Brazil Okinawa Kenjin-Kai celebrates 85th anniversary by honoring forerunners’ efforts

Brazil Okinawa <em>Kenjin-Kai</em> celebrates 85th anniversary by honoring forerunners’ efforts

Matsu Uechi (107 years old) was presented with a certificate of commendation by Vice Governor of Okinawa, Yoshiyuki Uehara, at the celebration commemorating the 85th anniversary of the Brazil Okinawa Kenjin-Kai, Sao Paulo, Brazil.

August 29, 2011 Hisao Miyagi of Ryukyu Shimpo, Sao Paulo, Brazil

The Brazil Okinawa Kenjin-Kai celebrated the 85th anniversary of its founding with about 700 people of Okinawan origin attending at the Kenjin-Kai Hall in Sao Paulo City, Brazil, on August 27 local time. The participants paid tribute to their forerunners’ achievements and vowed to convey their Uchinanchu spirit to the next generation.

The Brazilian side was represented by Shinji Yonamine, Chairman of the Okinawa Kenjin-Kai and Kazuaki Ohbe, Japanese Consul in Sao Paulo, and the Okinawan side by Yoshiyuki Uehara, Prefectural Vice Governor; Toshiyasu Shiroma, Chairman of the Okinawa Municipalities Association and Mayor of Haebaru Town with many others in attendance.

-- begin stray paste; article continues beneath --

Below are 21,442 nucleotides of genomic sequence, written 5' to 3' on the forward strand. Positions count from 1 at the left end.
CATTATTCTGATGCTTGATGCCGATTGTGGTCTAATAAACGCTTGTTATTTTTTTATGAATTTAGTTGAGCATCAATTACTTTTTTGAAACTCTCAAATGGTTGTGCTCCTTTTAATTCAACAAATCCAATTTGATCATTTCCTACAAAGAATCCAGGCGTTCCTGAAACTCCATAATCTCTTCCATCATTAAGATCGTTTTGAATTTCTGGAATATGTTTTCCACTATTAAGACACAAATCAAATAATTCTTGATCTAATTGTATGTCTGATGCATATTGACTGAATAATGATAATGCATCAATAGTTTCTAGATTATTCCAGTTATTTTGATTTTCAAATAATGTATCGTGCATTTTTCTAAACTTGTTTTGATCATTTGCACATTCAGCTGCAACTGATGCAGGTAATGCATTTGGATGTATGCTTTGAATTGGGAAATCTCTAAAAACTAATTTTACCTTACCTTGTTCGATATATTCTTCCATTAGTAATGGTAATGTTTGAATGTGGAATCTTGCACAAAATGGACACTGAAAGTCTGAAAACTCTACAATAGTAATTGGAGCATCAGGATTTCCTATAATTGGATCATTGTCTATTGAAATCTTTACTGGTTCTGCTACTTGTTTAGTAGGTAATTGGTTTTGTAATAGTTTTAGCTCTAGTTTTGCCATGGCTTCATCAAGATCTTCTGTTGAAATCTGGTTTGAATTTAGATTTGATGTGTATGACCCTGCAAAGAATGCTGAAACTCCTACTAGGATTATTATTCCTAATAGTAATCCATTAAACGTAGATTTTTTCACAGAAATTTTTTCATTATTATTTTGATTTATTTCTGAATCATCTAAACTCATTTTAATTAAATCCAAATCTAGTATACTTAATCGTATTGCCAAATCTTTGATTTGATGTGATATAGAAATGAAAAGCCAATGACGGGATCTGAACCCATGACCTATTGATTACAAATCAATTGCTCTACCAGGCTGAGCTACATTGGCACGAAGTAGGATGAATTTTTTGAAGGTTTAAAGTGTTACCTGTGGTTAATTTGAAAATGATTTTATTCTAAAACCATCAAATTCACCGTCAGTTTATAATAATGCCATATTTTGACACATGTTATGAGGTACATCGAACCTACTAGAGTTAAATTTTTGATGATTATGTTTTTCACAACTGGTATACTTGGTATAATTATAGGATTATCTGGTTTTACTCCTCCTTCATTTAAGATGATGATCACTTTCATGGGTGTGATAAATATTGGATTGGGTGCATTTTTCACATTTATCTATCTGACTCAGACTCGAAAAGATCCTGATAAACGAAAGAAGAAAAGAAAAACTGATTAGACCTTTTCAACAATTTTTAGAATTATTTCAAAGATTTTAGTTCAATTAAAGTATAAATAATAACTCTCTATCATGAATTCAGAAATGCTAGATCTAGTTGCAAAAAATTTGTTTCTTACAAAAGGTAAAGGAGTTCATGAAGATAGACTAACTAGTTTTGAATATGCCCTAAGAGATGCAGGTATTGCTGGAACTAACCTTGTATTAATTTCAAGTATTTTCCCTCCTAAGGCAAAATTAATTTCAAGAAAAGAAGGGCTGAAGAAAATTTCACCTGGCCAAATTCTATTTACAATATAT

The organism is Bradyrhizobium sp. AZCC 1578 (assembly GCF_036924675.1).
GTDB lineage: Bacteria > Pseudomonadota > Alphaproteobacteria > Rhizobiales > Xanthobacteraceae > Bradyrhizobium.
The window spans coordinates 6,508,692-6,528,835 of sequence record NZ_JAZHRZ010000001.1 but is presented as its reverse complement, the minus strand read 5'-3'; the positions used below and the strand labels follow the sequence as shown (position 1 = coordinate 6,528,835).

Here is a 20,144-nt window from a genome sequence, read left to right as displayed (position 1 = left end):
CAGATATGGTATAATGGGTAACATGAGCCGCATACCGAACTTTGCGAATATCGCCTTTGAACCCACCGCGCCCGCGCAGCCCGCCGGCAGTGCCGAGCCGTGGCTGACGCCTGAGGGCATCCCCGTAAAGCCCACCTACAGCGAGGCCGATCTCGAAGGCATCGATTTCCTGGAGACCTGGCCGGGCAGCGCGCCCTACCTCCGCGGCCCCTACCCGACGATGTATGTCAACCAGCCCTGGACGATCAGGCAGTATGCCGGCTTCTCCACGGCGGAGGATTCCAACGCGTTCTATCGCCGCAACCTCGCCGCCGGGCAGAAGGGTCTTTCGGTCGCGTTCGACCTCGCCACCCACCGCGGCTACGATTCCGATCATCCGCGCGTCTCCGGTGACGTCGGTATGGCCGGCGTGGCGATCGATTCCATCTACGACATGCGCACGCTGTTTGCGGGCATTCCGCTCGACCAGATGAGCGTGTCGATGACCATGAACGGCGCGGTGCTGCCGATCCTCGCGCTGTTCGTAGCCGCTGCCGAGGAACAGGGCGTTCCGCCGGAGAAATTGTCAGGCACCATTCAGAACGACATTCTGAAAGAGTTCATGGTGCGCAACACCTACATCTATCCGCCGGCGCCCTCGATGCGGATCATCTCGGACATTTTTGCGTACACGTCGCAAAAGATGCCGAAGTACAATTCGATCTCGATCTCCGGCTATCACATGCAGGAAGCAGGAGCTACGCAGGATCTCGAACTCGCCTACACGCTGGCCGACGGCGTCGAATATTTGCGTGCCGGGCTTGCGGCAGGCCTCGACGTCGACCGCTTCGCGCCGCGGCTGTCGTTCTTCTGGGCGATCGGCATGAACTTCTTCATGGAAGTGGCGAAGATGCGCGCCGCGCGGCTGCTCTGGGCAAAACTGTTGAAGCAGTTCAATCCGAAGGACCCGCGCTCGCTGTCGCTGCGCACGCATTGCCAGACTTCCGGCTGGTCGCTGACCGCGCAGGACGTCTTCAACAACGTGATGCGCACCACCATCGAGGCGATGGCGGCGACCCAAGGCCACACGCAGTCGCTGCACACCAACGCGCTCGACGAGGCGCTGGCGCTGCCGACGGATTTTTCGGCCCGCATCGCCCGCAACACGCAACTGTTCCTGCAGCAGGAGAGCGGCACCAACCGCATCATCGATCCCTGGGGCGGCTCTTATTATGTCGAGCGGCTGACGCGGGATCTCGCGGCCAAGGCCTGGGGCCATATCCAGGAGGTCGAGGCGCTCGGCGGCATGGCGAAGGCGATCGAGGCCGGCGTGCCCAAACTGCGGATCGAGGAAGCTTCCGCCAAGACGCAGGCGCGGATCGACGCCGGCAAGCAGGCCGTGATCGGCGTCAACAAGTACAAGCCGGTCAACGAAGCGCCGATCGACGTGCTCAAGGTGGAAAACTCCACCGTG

Yonamine said, “More than 10000 immigrants from Okinawa moved to Brazil after the war. They worked together with their forerunners who had moved here before the war to build the foundations of the Brazilian Okinawan community. We would like to convey our respect and gratitude to our predecessors for their achievements.”

Vice Governor Uehara presented a certificate of commendation to 107 year-old Matsu Uechi, who moved to Brazil from Nago City, in 1924. She was delighted to receive the recognition, saying, “That I have been able to live here for such a long time is thanks to my family members and everyone around us.”
Four other men and women over 100 years old and 43 people over 90 years old but under 100 years old were awarded certificates of commendation by the Okinawa Prefectural Government.

At the celebration party with its entertainment, attractions and performances, the members of the Okinawa Prefectural South America Caravan, the Brazil branch of Ryukyu Matsuri Daiko and the Eisa section of the Lequios Performing Arts Club performed the Eisa dance parade. To close the event, all the participants and the performers formed a kachashi dance circle through the venue.

Three hundred and twenty-five people landed in Brazil from Okinawa on board the Kasado-maru, in June 1908. From that time on, Kenjin-Kai organizations were established throughout Brazil, with their united body, the Kyuyo-Kai, the predecessor of the Brazil Okinawa Kenjin-Kai, being founded in 1926.

(English Translation by T&CT, Mark Ealey)

Go To Japanese


Previous Article:
Next Article:

[Similar Articles]